/// Generate PositionTextured vertices with custom height values
/// Number of vertices along the width
/// Number of vertices along the length
/// Height values
/// Array of PositionTextured vertices
public static Vertex.Position2Textured[] GeneratePosition2TexturedWithHeight( int verticesAlongWidth, int verticesAlongLength, int[] height )
{
if ( verticesAlongLength < 2 || verticesAlongWidth < 2 )
{
throw new Exception( “Can’t create_ a strip with the specified dimensions” );
}

Vertex.Position2Textured[] verts = new Vertex.Position2Textured[verticesAlongWidth * verticesAlongLength];
for ( int z = 0; z < verticesAlongLength; z++ )
{
for ( int x = 0; x < verticesAlongWidth; x++ )
{
// Center the grid in model space
float halfWidth = ((float)verticesAlongWidth – 1.0f) / 2.0f;
float halfLength = ((float)verticesAlongLength – 1.0f) / 2.0f;
Vertex.Position2Textured vertex;
vertex.X = (float)x – halfWidth;
vertex.Y = (float)height[z * verticesAlongLength + x];
vertex.Z = (float)z – halfLength;
vertex.Tu1 = (float)x / (verticesAlongWidth – 1);
vertex.Tv1 = (float)z / (verticesAlongLength – 1);
vertex.Tu2 = (float)x / 10.0f;
vertex.Tv2 = (float)z / 10.0f;
verts[z * verticesAlongLength + x] = vertex;
}
}
return verts;
}

When we generate the terrain vertices, we specify two sets of texture coordinates. The first set of texture coordinates span the entire terrain. This is the base texture. The second set of texture coordinates are the coordinates for the detail texture. The detail texture will span a square subset of vertices and be repeated over the terrain. What happens when the coordinates are out of the [0.0, 1.0] range? We can control what DirectX does with texture coordinates outside of the 0.0 to 1.0 range by specifying a TextureAddress mode. By default, DirectX uses the wrap texture address mode. In this mode, the texture is simply repeated for every integer interval. This is what we’ll use for the detail terrain texture so it is repeated over the surface of the terrain.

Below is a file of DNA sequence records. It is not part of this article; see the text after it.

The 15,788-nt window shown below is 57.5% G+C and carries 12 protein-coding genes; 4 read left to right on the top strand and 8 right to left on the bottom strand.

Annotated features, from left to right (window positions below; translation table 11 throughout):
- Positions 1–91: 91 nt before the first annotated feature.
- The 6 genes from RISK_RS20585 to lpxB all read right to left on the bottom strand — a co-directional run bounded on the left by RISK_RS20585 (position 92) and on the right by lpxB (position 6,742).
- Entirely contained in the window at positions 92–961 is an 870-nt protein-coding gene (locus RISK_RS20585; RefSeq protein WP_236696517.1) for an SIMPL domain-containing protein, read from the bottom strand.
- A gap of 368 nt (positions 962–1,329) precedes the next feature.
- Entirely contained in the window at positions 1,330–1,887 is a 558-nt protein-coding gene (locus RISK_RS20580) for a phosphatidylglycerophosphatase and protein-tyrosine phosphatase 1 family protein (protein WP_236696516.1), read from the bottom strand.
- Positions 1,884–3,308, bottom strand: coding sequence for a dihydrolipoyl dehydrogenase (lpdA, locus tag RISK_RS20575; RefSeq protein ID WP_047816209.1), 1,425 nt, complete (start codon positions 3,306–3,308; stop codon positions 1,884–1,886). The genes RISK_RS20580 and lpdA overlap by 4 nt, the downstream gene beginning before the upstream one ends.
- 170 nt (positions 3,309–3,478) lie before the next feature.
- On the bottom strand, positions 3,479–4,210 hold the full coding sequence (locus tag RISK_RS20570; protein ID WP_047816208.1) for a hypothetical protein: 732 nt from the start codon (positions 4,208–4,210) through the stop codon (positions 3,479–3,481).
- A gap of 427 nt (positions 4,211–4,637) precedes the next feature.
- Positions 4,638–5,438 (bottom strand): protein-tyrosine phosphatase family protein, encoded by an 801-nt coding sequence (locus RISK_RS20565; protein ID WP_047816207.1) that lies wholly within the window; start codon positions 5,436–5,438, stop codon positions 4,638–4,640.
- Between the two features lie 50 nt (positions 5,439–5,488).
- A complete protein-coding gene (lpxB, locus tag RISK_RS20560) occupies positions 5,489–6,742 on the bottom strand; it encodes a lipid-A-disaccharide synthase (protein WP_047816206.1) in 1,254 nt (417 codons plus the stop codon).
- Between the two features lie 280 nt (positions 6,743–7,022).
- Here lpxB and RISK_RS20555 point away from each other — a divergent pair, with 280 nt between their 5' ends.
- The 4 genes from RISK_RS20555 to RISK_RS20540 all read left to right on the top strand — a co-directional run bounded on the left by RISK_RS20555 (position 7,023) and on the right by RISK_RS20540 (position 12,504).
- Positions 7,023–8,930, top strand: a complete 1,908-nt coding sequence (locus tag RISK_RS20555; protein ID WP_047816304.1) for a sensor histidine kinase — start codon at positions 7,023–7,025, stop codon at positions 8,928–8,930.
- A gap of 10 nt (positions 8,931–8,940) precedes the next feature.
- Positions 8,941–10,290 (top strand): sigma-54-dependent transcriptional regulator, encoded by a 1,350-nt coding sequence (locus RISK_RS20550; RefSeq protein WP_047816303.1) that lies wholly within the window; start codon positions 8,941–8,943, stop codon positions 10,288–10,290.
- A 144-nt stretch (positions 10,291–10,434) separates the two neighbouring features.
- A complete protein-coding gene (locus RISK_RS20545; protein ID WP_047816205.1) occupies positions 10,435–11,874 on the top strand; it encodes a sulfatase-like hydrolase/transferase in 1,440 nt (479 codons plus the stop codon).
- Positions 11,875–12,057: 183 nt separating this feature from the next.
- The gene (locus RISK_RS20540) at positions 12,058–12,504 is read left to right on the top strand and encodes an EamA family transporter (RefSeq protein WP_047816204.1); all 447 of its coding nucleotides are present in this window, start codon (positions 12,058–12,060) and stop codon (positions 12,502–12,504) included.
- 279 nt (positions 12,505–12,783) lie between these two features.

/// Renders the terrain.
/// Direct3D device
public void Render( Device device )
{
device.Transform.World = Transform;
device.SetTexture( 0, m_textureBase );
if ( m_textureDetail != null )
{
device.SetStreamSource( 0, m_vb, 0, Vertex.Position2Textured.StrideSize );
device.SetTexture( 1, m_textureDetail );
device.SetTextureState( 0, TextureStates.ColorArgument1, (int)TextureArgument.Texture );
device.SetTextureState( 0, TextureStates.ColorOperation, (int)TextureOperation.SelectArg1 );
device.SetTextureState( 1, TextureStates.ColorArgument1, (int)TextureArgument.Current );
device.SetTextureState( 1, TextureStates.ColorArgument2, (int)TextureArgument.Texture );
device.SetTextureState( 1, TextureStates.ColorOperation, (int)TextureOperation.AddSigned );
}
else
{
device.SetStreamSource( 0, m_vb, 0, PositionTextured.StrideSize );
}
device.Indices = m_ib;
device.VertexFormat = m_format;
device.DrawIndexedPrimitives( PrimitiveType.TriangleStrip, 0, 0, m_height.Length, 0, m_numIndices – 2);
}

To use texture blending, we first need to specify how the textures will be blended. We use Device.SetTextureStageState to specify which values to blend and how to blend them. In the above example, we first assign the texel color (TextureArgument.Texture) to one of the two available arguments for the blending equation (TextureStates.ColorArgument1). Then, we send this color value straight to stage 1 (TextureOperation.SelectArg1). In stage 1, we grab the color value that we passed from stage 0 (TextureStates.ColorArgument1, TextureArgument.Current). We then assign the texel color from stage 1 to the other argument of this stage (TextureStates.ColorArgument2, TextureArgument.TextureColor). Finally, we tell the sampler what to do with the two arguments. In this case, we add the two color values together and subtract 0.5 from the value to reduce the brightness (TextureStates.ColorOperation, TextureOperation.AddSigned). There are many other TextureStates options to select from when working with texture stages so make sure you read up about them in MSDN.

You’ll usually want to query the hardware for texture blending capabilities as older hardware may not support as many texture stages as more modern hardware. As you can see, texture blending improves the visual quality of the terrain by quite a bit.

Take note that the technique in this tutorial is the fixed-function multitexturing process and is somewhat old school. Nowadays, people are more likely to use pixel shaders to perform multitexturing.